And now the most compelling two minutes in television, the latest from the wartime grapevine:
Chief U.N. weapons inspector Hans Blix now says he was not referring to the Bush administration or the Pentagon during an exclusive interview with The Guardian when he said that in Washington "there are bastards who...planted nasty things in the media" about him in the months leading up to the war in Iraq. But today's Guardian says that when asked during the interview whether he believed he had been the target of a deliberate smear campaign by elements of the Pentagon, Blix answered, "Yes."
Bill at Bat
During the Clinton-Lewinsky scandals, Howell Raines, then editor of The New York Times editorial page, didn't exactly go to bat for the president. But he didn't call for Clinton's resignation either and opposed his impeachment, and now it seems Clinton did go to bat for Raines. The New York Daily News reports that the former president telephoned Times publisher Arthur Sulzberger to say Raines' resignation was too severe a penalty for the recent scandals at the Times. And speaking of going to bat, Mr. Clinton has also telephoned Chicago Cubs slugger Sammy Sosa, suspended for playing with a corked bat, to offer some guidance during times of controversy. Sosa told the Chicago Sun-Times that Mr. Clinton told him to "stay strong and don't give up. It's something that happens to people. It'll go away."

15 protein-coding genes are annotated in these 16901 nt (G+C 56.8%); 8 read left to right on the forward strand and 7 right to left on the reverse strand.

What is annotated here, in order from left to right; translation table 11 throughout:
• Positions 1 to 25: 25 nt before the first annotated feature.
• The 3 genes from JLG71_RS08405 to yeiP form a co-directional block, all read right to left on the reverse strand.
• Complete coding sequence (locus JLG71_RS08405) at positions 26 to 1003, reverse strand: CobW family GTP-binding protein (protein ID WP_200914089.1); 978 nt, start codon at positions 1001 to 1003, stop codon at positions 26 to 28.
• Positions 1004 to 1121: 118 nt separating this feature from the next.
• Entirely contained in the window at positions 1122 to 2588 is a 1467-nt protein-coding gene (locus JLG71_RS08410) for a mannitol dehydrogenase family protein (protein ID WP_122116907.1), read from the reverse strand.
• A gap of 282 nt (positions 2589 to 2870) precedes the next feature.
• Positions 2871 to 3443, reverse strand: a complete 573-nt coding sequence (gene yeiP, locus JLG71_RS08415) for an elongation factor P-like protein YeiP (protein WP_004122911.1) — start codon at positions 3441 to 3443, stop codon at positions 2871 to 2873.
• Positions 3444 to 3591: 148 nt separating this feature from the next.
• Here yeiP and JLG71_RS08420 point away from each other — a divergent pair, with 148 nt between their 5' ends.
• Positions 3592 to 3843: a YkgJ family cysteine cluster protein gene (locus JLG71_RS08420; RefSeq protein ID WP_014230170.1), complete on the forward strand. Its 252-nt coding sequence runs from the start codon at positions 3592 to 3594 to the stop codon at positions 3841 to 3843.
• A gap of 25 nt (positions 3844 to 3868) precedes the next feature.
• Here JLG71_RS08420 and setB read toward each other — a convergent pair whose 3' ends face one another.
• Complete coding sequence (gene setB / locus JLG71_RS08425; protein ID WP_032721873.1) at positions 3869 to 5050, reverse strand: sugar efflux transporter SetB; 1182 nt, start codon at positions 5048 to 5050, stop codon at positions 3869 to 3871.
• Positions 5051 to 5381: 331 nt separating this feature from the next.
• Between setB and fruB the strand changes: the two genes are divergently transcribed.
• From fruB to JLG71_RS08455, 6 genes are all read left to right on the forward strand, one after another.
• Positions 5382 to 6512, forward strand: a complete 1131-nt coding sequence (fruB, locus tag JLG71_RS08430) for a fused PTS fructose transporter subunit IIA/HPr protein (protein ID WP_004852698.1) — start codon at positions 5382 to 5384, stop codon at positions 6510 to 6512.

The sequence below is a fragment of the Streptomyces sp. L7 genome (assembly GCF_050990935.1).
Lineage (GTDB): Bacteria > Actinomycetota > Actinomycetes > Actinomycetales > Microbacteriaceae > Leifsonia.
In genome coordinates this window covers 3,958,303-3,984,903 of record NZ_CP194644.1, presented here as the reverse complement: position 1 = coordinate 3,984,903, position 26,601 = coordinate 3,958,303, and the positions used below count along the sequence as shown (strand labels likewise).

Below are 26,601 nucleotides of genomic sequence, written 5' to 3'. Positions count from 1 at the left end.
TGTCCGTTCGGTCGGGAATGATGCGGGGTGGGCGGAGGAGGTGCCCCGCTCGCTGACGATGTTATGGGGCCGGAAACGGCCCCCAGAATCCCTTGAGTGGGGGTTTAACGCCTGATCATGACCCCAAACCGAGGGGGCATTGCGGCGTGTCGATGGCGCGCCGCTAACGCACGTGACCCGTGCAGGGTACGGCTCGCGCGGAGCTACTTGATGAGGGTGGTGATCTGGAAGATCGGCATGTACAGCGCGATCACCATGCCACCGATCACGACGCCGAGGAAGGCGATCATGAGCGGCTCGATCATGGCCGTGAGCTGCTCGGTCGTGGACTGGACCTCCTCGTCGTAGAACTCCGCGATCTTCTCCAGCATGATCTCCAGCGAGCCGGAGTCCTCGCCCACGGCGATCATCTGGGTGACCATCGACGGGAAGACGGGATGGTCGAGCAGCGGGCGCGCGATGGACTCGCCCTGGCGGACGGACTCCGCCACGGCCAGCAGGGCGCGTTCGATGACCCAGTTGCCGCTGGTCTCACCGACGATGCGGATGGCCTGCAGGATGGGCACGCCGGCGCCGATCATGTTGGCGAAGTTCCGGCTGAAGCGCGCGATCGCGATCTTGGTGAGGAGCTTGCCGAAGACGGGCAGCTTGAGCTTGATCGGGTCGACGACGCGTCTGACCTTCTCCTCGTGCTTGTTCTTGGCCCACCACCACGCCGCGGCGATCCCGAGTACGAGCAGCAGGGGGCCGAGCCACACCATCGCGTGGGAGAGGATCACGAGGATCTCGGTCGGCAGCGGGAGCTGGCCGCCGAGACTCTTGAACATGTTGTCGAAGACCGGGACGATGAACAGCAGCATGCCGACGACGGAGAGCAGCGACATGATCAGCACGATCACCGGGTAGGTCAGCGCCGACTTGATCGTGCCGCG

Check Was in the Mail
Democratic presidential candidate Al Sharpton is being sued by Ford Motor Credit Company for more than $34,000 for failing to pay monthly fees on the lease of a Ford Explorer sport utility vehicle. According to CelebrityJustice.com, the suit says Sharpton and his National Action Network have not paid for the vehicle since November. The suit says Sharpton did send a check in January but it bounced. A Sharpton spokeswoman said she was unaware of the matter, and that Sharpton himself does not drive.
A private school in Philadelphia has pulled out of a French student exchange program because the school says it cannot "ensure a truly comfortable or hospitable stay...as the anti-French sentiment here in the U.S. is very strong." Furthermore, the London Daily Telegraph says two families from the Springside School just outright refused to house French students because France did not back the war in Iraq.